Which returning starter at QB will show the most improvement in 2015?

Earlier today we rolled out the second installment of our weekly college football roundtables by continuing our discussion of 2015’s top quarterbacks. This afternoon, we return as TSS Associate Editors Bart Doan and Terry Johnson join Kevin Causey and a rotating special guest in our weekly roundtables discussing all things college football.

This morning we discussed which first year starter was poised to have a breakout season. This afternoon we look at returning starters as we are joined by Seth Jungman of Staking the Plains.


Question: Which returning starter at QB will show the most improvement this season?

Seth Jungman:

On Twitter SethC_J

This is a bit tricky in the Big 12 because I don’t think Trevone Boykin reached his potential. I think he’s still has room to improve by quite a bit, I’m guessing that TCU wants Boykin to be better in his completion percentage, but the first year in a new system and being a Heisman candidate for the better part of the year is really pretty remarkable.

The traditional answers have been Patrick Mahomes at Texas Tech and Mason Rudolph at Oklahoma State.  Both haven’t been assured at starting (I think Rudolph has to a point) and Mahomes is competing with Davis Webb.  I’ve struggled a bit to figure how Rudolph is a bit of a hotter name than Mahomes, although maybe it is because he has been given the reins (for the most part) and his numbers were good, but not great, 284 yards a game, 6 touchdowns, 4 interceptions and completing 57% of his passes.  For a true freshman, those are some terrific numbers, but Mahomes with some part-time and less than terrific outings against Oklahoma State, Kansas State and TCU, really poured it on the latter part of the season.  In Mahomes last three games of the year, Oklahoma, Iowa State and Baylor, Mahomes completed 56% of his passes for 440 yards a game, 14 touchdowns and 2 interceptions.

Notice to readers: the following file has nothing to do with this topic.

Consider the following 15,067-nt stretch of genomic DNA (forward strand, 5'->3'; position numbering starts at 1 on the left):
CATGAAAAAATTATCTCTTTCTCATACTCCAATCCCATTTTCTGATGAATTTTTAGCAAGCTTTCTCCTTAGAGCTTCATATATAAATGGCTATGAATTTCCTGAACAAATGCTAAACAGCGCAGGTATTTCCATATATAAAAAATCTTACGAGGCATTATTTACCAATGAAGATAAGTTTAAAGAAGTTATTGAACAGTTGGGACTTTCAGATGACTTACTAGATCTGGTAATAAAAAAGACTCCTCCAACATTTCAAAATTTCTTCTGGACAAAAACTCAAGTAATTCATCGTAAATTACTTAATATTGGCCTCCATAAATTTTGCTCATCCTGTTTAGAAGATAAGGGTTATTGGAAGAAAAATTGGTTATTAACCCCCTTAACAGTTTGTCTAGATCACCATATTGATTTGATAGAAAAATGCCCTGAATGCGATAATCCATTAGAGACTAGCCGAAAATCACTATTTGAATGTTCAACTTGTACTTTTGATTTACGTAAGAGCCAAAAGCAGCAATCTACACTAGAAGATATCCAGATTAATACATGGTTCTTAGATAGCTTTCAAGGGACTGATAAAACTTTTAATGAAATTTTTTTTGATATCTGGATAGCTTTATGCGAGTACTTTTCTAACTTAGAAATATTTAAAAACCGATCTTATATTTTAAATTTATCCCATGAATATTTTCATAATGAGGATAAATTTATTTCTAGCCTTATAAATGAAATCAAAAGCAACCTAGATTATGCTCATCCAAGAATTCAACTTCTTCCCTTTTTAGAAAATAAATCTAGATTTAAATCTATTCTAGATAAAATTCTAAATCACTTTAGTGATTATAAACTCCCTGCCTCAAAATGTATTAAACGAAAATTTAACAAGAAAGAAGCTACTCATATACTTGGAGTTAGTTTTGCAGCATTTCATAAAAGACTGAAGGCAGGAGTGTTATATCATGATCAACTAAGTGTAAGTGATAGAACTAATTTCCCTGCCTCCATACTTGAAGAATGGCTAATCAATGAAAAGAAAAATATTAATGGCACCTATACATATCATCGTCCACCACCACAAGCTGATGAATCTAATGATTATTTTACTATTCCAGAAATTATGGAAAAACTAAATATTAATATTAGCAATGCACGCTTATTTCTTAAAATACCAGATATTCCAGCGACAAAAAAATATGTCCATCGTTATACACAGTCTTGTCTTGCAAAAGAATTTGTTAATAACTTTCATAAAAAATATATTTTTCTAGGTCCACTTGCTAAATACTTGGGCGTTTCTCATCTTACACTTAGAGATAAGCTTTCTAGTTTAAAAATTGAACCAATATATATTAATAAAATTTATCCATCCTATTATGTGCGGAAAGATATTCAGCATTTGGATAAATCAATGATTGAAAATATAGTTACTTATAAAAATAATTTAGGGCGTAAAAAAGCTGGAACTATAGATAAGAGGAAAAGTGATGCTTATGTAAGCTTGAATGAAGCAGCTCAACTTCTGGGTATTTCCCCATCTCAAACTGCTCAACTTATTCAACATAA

The biggest difference between Mahomes and Randolph?  Wins.  Randolph has two wins in his last three games, Oklahoma and Washington, while Mahomes only has a win against Iowa State.  The other issue with Mahomes is that he is competing with Davis Webb and there isn’t a guarantee that he’ll be “the guy” by the end of spring, although most Texas Tech fans feel that he will.

And we haven’t really even touched on some of the guys battling for jobs.  Skyler Howard was terrific in relief of Clint Trickett.  Really good in relief for the most part, but there’s the thought that he might not even keep his job, losing it to Williams Crest.  Same thing with Texas, where Tyrone Swoopes is the incumbent, but Jerrod Heard should probably push Swoopes quite a bit.  Not only that, but if Texas goes towards a more hurry-up offense, like they have indicated, then maybe this isn’t the right offense for Swoopes.  I have no idea how to gauge the quarterback battle in Norman. My gut tells me that Lincoln Riley will be able to make a star out of whoever plays because Riley has always done that.  Given the fact that two of the three quarterbacks have played, Trevor Knight and Cody Thomas, that’s not a bad bet to take either one of them.

You have to have played to be most improved and it seems that we’re down to the quarterback situation at Oklahoma, Texas Tech and Oklahoma State.  Given that I’d have to pick the right one at Oklahoma, I think it’s down to Mahomes and Randolph and I’ll take Mahomes simply because he was a raw athlete that figured things out on the fly and did it against some really good teams and defenses.  It’s a home pick, but he’s got a long ways before he reaches his potential.

Bart Doan:

On Twitter @TheCoachBart

I sat down and had a beer before this question, mostly because I like beer but partially because I didn’t know the answer. After semi-serious thought, it was like sifting through the menu of a restaurant and realizing that all the meals you were thinking about weren’t the answer. This one was (honestly, it’s usually some form of red meat).